In the depths of our oceans lies a mysterious realm, a vast expanse known as the deep sea. This remote and relatively unexplored environment holds secrets of marine life, geological wonders, and delicate ecosystems that have evolved over millions of years. These untouched areas hold immense cultural and spiritual importance to indigenous people whose ancestors used traditional navigation to traverse the vast oceans.

However, a new threat has revealed itself: deep sea mining. As greedy corporations lust for minerals, so does the push to exploit these deep-sea spaces.

To match the enormity of the threat, our message is clear: ban deep sea mining.

PETITION: Stop deep sea mining

Hon Nanaia Mahuta, Minister of Foreign Affairs: I call on you and the New Zealand Government to support a global ban on deep sea mining.

This field is for validation purposes and should be left unchanged.

Irreplaceable biodiversity is at risk

The deep sea is home to a remarkable array of species, many of which are yet to be discovered and understood. These ecosystems have adapted to extreme conditions, and they play a crucial role in regulating the Earth’s climate and maintaining its ecological balance. Deep sea mining could cause irreversible damage to these fragile habitats, disrupting food chains, endangering species, and wiping out entire ecosystems before we even have a chance to comprehend their significance.

The unique ecosystems of the deep sea are intertwined in complex ways that we are only beginning to unravel. Disturbing one part of this interconnected web can have cascading effects throughout the entire ecosystem. The removal of minerals from the seabed, the creation of sediment plumes, and the introduction of pollutants during mining operations could lead to the loss of biodiversity, altered nutrient cycles, and potentially exacerbate the global threat of climate change.

The deep sea also harbors remarkable geological features, including hydrothermal vents and seamounts. These awe-inspiring formations are home to diverse and specialized life forms that have adapted to the extreme conditions around them. Extracting minerals from these areas would devastate these unique habitats.

Prioritising environmental conservation

Deep sea mining must be banned! In its current state, this destructive industry is largely unregulated. The absence of comprehensive international frameworks means that the industry could cause widespread damage with little oversight. A lack of infrastructure is yet another reason to ban this destructive industry from ever starting.

However, when people unite and stand together for ocean protection, we make courageous efforts. Because of the presence and passion of activists from the Pacific during negotiations at the International Seabed Authority, we’ve had a huge impact this year but our job is not done – there is still very little standing between the mining machines and the deep ocean floor. 

The big new development is that the main deep sea mining company, The Metals Company, plans to apply to mine in July 2024 and claims they’ll have mining machines in the oceans by end 2025 – more than doubling the size of their mining operation!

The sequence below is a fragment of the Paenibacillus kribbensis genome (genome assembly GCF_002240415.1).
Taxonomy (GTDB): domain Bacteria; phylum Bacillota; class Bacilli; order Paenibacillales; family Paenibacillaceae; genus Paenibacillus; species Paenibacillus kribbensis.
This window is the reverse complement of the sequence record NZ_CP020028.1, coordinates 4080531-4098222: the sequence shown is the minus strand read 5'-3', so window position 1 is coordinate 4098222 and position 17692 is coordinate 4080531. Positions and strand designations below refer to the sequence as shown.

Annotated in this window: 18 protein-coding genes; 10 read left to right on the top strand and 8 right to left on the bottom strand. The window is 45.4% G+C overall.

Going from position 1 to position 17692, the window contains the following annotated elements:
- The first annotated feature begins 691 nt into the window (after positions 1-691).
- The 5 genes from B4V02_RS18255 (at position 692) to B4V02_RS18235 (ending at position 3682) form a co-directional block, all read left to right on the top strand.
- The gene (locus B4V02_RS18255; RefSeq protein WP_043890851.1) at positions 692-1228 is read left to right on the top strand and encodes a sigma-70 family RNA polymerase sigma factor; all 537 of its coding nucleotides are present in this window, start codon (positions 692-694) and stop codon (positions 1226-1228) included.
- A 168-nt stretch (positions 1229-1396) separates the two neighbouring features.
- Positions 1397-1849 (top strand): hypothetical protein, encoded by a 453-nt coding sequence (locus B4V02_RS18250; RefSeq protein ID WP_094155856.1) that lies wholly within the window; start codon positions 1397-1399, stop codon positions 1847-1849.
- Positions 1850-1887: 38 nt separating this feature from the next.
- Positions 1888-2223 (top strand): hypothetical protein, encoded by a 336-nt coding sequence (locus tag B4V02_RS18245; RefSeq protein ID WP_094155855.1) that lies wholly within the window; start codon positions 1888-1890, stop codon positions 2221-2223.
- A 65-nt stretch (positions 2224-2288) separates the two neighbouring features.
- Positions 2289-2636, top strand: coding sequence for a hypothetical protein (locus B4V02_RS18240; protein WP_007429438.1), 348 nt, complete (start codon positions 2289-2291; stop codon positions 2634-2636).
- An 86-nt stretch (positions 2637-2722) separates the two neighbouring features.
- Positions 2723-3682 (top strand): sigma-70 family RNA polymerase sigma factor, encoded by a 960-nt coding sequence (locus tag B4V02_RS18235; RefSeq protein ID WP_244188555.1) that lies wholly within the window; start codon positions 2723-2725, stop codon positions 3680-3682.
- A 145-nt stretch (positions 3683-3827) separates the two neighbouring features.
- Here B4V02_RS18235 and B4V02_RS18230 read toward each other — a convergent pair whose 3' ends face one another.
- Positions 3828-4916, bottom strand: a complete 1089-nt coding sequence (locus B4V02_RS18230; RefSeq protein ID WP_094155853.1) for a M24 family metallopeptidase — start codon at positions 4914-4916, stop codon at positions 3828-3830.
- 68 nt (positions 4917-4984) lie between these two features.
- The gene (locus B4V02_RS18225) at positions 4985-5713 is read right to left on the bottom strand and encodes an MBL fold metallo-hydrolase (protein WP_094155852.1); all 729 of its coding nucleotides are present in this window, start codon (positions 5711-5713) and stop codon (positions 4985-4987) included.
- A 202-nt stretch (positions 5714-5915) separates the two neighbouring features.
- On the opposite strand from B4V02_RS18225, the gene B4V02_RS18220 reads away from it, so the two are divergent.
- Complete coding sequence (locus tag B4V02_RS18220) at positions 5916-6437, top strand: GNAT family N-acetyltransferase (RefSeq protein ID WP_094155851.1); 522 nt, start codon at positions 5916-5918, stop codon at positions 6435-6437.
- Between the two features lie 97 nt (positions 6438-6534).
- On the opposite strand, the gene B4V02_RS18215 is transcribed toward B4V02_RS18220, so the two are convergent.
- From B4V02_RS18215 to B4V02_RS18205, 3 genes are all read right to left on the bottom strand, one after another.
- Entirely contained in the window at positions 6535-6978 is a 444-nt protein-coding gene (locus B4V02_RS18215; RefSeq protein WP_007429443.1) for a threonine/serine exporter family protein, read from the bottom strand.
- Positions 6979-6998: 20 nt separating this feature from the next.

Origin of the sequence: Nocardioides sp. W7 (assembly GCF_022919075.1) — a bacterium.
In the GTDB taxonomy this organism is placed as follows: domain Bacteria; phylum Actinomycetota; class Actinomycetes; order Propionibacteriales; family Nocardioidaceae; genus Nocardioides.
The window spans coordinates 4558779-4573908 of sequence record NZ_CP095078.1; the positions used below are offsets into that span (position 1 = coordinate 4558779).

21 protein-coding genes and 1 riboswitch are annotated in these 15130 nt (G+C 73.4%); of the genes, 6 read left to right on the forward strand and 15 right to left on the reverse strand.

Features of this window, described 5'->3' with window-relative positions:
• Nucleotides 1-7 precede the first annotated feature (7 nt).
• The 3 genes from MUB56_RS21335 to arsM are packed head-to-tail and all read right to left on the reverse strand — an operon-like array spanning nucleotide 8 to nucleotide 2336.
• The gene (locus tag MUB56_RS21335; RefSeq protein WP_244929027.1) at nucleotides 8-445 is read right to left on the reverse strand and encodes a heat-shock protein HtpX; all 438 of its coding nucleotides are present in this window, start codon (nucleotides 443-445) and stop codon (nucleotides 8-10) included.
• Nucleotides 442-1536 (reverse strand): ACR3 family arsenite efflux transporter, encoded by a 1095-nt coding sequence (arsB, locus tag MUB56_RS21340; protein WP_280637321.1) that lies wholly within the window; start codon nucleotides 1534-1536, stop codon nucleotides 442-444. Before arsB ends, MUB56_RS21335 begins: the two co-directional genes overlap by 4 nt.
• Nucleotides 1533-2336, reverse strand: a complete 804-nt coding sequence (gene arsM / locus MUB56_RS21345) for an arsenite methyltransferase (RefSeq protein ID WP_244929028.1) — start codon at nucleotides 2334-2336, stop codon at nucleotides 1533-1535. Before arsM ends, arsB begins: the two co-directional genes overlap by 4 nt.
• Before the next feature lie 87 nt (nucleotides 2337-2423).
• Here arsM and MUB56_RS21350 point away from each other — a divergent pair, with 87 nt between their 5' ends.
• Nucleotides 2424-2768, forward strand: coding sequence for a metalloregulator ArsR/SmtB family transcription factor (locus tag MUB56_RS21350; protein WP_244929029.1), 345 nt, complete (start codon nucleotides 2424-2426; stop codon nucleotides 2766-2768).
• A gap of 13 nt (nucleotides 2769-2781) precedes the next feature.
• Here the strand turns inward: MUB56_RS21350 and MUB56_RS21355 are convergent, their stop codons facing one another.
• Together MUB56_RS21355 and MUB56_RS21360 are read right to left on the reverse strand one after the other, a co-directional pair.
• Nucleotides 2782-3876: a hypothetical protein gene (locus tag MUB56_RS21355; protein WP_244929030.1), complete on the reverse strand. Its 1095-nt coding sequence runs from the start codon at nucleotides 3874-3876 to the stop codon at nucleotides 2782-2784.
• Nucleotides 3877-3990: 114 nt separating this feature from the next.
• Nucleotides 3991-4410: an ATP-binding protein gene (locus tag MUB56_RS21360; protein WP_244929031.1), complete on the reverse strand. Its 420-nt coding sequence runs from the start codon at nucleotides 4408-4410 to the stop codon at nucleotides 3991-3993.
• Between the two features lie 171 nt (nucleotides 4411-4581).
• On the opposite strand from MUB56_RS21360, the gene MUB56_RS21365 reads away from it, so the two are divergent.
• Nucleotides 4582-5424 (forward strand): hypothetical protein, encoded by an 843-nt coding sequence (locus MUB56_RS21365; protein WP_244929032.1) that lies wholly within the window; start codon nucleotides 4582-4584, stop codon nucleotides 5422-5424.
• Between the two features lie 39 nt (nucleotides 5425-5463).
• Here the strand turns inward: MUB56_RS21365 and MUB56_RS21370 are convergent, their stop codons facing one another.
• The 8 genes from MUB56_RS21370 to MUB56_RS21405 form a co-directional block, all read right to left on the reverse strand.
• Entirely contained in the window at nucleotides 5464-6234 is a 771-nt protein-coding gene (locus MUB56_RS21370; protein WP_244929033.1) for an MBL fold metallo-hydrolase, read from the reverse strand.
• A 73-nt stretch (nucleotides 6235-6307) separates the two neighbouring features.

July 2024 is also when governments will formally debate a moratorium on deep sea mining – which, if it goes well, could set up a vote in 2025 to protect the deep ocean for the long-term. 

Pacific activists rising against deep sea mining. Pacific activists have provided a crucial indigenous narrative to stopping deep sea mining. The long-term environmental impact of deep sea mining remains largely unknown.

The perspectives and experiences of Pacific activists like Solomon Pili Kahoʻohalahala, Alanna Matamaru Smith, Hinano Murphy, Quack Pirihi, and Joey Tau in these spaces have been extremely important. Through sharing cultural navigation and connection stories, and explaining the depths of their cultural link to the ocean, their presence is powerful.

Kingston, Jamaica – The 28th Session of the International Seabed Authority starts on 16th March with world delegates gathering in Kingston, Jamaica less than two weeks after the Global Ocean Treaty was agreed at the United Nations. The meeting is a critical moment for the future of the oceans as deep sea mining companies are rushing the start of this risky industry.

Maintaining the mana of the global commons

The deep sea is a realm of mystery and wonder, a crucible of evolution and a critical component of our planet’s delicate balance. To preserve the integrity of this vital ecosystem, we must advocate for a ban on deep sea mining.

As kaitiaki (stewards) of the Earth, it is our duty to protect the unknown and the vulnerable, to ensure that the generations that follow inherit a planet that is rich in diversity, resilience, and natural beauty. Banning deep sea mining is not just an act of preservation; it’s a commitment to the sustainable and responsible stewardship of our global commons.

Together, our campaigning with allies has already got more than 20 governments to support a moratorium as the only responsible answer to the industry’s reckless rush.

Huge progress has been made this year in pushing back on this destructive industry, but we must keep going. The ocean needs our full support in advocating for its protection more than ever. As we’ve shown, our voices are stronger together and we will show up everytime this destructive industry makes a sound.

PETITION: Stop deep sea mining

It’s time for New Zealand to take a stand. Join our call on the New Zealand government to back a global moratorium on seabed mining.

Take Action